Literature (48.3 D to 1 R), Philosophy (17.5 D to 1 R), Anthropology (56 D to 0 R), Sociology (43.8 D to 1 R), Psychology (16.8 D to 1 R), History (17.4 D to 1 R), Religious studies (70 D to 1 R), Communications (108 D to 0 R). (No, that last one is not a typographical error)

Langbert’s conclusions include these: that the imbalance to the Left has created a powerful bias in education; that even though more Americans are conservative rather than liberal, “academic psychologists’ biases [lead students] to believe that conservatism is deviant”; that because of these biases, objective research has become difficult if not impossible. Finally, that the lack of balance in the views to which students are subjected is so deeply embedded in higher education that the solution “may lie in establishing new colleges from the ground up, rather than in reforming existing ones.”

I would add that, though the liberal dominance may be more pronounced in elite colleges than in other colleges, it is also strong in the non-elites; and though it may be more openly asserted today than in the past, it has long been present. (I encountered it when I began teaching in 1961.)

To appreciate more fully the relationship between college education and the increasing numbers of socialists in America, look back at that list of subject areas and reflect for a moment on its implications. The most obvious one is that for decades students have had a 17 to 1, 43 to 1, or 56 to 1 chance of encountering liberal bias on every issue, as well as not encountering a conservative view on any issue. And in the case of the most populated course, Communications, students have had, in many cases, a ZERO chance of encountering a conservative view.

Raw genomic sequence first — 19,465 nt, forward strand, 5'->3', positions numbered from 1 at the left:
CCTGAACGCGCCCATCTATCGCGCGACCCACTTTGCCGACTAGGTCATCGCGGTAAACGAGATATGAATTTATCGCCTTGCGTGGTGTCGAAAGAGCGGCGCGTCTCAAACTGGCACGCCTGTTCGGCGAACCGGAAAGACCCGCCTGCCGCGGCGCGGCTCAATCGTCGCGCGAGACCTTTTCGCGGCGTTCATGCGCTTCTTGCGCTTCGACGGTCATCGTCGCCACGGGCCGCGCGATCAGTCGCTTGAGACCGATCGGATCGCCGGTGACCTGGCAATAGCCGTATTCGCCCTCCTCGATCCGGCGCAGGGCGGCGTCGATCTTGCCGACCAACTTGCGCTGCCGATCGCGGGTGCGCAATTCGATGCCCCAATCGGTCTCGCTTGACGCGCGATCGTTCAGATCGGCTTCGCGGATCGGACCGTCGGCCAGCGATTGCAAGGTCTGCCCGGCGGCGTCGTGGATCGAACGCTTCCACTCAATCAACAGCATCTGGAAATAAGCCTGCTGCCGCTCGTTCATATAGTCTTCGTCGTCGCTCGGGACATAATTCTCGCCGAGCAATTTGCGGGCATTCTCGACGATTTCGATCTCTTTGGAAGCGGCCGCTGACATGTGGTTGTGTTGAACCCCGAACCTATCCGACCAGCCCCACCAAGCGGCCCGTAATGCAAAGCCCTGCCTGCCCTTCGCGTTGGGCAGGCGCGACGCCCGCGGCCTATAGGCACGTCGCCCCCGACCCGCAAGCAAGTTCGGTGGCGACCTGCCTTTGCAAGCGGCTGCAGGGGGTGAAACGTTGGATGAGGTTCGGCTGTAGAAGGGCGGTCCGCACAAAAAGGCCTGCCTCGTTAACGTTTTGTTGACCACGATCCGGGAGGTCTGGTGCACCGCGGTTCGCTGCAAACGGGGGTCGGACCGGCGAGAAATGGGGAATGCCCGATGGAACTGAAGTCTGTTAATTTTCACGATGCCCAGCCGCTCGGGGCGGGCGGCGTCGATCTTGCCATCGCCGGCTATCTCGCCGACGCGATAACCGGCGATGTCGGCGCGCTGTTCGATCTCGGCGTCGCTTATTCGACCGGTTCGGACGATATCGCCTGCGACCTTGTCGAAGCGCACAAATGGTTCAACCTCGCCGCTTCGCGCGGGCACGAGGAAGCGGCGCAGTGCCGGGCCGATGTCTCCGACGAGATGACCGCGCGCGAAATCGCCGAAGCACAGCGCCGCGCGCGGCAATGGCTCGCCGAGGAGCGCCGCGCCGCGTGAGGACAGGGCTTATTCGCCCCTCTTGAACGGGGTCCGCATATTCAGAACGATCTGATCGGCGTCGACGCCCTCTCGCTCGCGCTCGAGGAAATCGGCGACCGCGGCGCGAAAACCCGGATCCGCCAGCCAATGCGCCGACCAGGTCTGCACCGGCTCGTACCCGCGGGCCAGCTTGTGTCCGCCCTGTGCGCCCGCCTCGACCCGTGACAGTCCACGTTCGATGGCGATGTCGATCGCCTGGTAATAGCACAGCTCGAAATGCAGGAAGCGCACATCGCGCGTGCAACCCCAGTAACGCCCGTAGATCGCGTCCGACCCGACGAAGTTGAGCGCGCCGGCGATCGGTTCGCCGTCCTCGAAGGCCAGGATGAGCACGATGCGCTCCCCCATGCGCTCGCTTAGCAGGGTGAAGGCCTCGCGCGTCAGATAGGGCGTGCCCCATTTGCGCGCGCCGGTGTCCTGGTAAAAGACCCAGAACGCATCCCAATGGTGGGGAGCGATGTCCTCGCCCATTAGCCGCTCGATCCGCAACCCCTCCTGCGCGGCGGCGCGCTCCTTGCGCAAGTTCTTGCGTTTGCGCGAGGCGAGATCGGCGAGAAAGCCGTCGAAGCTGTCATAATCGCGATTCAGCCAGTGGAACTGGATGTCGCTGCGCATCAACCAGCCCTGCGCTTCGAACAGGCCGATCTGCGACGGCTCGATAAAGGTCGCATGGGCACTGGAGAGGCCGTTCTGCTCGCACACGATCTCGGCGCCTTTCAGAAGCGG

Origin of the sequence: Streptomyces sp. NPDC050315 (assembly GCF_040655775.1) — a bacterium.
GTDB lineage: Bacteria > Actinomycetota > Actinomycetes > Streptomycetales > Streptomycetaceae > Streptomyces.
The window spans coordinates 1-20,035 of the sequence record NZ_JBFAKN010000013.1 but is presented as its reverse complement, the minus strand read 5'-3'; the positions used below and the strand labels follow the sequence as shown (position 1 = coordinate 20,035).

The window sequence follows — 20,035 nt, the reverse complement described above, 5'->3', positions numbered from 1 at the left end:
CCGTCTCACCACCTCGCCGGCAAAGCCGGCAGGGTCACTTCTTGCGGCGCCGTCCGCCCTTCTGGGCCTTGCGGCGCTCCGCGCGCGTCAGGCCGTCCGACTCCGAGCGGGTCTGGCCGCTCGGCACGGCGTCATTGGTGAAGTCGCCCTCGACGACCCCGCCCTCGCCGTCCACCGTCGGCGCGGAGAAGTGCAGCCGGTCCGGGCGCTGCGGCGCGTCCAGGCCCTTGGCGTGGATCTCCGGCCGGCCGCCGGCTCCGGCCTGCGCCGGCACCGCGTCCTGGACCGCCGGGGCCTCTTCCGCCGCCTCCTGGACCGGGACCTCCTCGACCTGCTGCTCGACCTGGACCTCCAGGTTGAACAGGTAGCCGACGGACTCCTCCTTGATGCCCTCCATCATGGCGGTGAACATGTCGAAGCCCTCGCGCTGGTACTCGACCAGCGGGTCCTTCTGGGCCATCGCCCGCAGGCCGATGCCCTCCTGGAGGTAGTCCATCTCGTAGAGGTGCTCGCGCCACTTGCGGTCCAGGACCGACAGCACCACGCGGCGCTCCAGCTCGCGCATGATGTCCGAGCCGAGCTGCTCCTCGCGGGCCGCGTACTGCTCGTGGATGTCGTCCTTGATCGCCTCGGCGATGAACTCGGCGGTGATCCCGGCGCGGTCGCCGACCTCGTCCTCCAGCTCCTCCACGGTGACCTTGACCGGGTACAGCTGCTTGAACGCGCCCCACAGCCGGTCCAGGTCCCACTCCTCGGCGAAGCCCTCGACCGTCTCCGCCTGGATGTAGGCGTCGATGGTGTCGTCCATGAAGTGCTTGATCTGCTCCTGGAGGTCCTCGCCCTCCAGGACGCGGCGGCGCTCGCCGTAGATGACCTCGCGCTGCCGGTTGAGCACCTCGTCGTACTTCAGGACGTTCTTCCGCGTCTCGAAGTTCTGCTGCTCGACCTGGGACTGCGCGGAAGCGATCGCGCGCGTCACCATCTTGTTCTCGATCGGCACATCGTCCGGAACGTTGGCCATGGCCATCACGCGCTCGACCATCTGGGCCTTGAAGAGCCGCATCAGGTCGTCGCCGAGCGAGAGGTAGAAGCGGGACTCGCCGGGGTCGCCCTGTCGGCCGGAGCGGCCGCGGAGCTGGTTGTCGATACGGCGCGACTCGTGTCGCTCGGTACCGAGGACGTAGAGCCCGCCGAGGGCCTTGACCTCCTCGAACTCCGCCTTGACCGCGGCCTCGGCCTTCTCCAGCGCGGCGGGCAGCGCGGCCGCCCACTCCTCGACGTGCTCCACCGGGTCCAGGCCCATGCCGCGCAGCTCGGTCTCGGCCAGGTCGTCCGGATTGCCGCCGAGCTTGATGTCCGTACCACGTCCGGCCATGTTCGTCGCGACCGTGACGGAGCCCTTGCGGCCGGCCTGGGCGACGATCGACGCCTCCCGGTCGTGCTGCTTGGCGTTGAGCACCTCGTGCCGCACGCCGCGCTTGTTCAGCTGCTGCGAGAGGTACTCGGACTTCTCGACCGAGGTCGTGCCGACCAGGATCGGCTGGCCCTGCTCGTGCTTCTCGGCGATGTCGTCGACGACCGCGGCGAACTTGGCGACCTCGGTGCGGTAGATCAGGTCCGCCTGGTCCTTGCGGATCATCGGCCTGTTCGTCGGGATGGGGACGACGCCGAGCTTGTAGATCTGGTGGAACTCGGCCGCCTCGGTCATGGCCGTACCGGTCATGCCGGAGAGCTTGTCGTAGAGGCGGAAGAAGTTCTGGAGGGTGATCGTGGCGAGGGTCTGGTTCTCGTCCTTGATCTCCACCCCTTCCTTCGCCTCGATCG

What makes the imbalance worse is that the standard approach to instruction in most disciplines has long been telling students what to think rather than teaching them how to think. Accordingly, students have been discouraged from even considering the possibility that the professor’s views might be flawed and that the conservative views that have been kept from them might be more reasonable.

As if that were not enough, for many years liberal conditioning has been reinforced after college graduation by the mainstream media. (The media, after all, have given AOC unusual exposure.) Such reinforcement has intensified since the advent of Facebook and other social media, some of which have reportedly not only given prominence to liberal ideas but also blocked conservative ideas.

The liberal messages in all those college classrooms and the mainstream and social media did not, at first, advocate Socialism. They merely claimed Capitalism had been a blight on history and today is hopelessly corrupt; that the traditional religious and moral values associated with it are either superstitious or passé, and in either case an obstacle to genuine intellectuality; and that the foundation of the U.S. government, the Constitution, was produced by flawed white and often racist men whose eighteenth century views are inadequate to modern needs.

The constant denigration of America inevitably gave rise to the question, “What, then, should replace our terrible system?” Given that many older liberals could still recall their youthful flirtation with socialistic ideas, it was not surprising that the answer given, and that professors were primed to embrace, was “Socialism.” The professors dutifully proclaimed it and required students to commit it to memory. The students graduated and took up their professions, including education, law, journalism, and government.

One of those individuals, Bernie Sanders, became a United States Senator and a presidential candidate. One of his disciples, Alexandria Occasion-Cortez, was elected to Congress, quickly rose to intellectual leadership of the Democrat party, and has fashioned a platform on which the large and growing crowd of 2020 Democrat presidential candidates are willing to stand, some of them proudly. Despite the intellectual debilitation they acquired in the nation’s elite educational institutions—or perhaps because of it—they already possess great power, and one of them could conceivably become President. If that happens, Socialism will have completed its journey from popularity to conquest.

© 2019 by Vincent Ryan Ruggiero. All rights reserved

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Vincent Ryan Ruggiero